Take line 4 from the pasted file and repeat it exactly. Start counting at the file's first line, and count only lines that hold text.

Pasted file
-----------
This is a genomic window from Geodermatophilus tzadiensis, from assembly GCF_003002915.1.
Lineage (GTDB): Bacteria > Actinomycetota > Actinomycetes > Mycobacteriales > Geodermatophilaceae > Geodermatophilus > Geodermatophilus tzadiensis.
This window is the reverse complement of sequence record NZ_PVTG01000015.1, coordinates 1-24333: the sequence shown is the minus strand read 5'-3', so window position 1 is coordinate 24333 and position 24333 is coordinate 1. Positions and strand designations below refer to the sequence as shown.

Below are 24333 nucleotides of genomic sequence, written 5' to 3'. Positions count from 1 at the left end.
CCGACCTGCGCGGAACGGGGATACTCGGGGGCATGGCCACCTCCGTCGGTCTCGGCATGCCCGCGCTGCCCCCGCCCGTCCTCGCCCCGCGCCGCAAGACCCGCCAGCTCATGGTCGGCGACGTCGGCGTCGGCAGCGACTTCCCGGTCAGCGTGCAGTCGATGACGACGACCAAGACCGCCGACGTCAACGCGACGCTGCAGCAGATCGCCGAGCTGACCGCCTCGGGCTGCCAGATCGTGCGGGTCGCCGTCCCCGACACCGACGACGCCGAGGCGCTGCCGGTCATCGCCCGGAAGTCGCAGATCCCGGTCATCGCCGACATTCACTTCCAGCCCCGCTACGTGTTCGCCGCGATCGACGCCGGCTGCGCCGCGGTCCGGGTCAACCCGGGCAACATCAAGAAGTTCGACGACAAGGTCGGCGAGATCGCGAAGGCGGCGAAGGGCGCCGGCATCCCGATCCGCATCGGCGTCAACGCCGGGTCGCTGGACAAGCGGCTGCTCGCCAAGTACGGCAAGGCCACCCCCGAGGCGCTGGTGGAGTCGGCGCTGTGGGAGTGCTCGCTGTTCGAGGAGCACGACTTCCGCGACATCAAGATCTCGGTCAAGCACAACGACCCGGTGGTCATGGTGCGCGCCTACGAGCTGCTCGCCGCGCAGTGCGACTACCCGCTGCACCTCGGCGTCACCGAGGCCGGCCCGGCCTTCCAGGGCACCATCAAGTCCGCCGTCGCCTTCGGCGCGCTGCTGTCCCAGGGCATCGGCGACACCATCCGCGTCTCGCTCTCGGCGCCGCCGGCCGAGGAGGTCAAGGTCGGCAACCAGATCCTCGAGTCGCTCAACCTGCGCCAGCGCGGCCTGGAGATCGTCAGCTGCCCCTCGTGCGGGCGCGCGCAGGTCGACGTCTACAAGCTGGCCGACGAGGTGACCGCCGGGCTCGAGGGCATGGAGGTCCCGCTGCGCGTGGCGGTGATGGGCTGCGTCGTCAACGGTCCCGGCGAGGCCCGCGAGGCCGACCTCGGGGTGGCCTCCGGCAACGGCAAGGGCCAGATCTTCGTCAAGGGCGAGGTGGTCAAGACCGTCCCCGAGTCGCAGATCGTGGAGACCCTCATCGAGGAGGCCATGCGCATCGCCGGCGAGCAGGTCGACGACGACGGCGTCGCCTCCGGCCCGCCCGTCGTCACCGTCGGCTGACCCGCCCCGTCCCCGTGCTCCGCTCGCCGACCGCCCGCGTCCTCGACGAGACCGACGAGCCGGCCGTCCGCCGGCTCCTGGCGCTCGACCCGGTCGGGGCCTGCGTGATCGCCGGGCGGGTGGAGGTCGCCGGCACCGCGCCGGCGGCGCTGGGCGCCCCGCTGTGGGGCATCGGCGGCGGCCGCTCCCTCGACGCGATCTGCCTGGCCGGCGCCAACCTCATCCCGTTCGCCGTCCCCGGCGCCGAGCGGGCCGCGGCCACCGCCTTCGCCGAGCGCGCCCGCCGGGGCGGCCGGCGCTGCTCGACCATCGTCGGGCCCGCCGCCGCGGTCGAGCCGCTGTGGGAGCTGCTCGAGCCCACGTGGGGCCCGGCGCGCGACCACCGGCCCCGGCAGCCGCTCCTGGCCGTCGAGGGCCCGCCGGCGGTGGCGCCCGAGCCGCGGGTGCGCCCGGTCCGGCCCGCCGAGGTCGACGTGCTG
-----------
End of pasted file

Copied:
Below are 24333 nucleotides of genomic sequence, written 5' to 3'. Positions count from 1 at the left end.